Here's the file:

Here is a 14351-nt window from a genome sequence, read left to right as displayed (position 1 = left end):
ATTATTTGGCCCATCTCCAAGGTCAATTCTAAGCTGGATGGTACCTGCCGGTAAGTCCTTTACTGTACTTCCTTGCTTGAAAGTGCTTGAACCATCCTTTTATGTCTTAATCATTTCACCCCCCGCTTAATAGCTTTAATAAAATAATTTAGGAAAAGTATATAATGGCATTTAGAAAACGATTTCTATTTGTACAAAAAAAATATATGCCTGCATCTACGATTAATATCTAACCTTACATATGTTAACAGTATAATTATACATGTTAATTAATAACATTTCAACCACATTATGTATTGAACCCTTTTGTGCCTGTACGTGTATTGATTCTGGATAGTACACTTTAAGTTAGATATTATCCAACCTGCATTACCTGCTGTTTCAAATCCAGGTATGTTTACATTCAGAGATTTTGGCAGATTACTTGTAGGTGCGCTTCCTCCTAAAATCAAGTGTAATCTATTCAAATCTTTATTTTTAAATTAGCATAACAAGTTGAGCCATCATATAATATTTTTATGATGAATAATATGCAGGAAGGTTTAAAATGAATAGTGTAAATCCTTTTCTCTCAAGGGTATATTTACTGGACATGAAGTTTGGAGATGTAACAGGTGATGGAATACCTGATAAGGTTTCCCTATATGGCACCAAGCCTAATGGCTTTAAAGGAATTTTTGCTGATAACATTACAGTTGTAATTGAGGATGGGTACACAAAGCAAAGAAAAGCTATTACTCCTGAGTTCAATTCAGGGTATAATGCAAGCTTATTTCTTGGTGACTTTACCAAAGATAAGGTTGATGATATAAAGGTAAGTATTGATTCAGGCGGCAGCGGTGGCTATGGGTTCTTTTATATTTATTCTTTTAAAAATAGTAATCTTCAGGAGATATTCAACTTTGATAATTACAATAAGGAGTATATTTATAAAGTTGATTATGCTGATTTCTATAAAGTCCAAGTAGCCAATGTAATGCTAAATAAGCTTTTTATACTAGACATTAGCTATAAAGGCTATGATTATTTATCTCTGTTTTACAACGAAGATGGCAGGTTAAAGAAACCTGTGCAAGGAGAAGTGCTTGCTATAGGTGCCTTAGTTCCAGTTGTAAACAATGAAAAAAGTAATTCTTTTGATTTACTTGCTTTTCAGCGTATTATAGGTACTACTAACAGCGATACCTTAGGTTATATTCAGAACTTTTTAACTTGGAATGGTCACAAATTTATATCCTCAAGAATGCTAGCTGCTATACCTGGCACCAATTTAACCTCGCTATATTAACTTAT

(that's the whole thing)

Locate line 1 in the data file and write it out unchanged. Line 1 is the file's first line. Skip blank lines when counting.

Here is a 14351-nt window from a genome sequence, read left to right as displayed (position 1 = left end):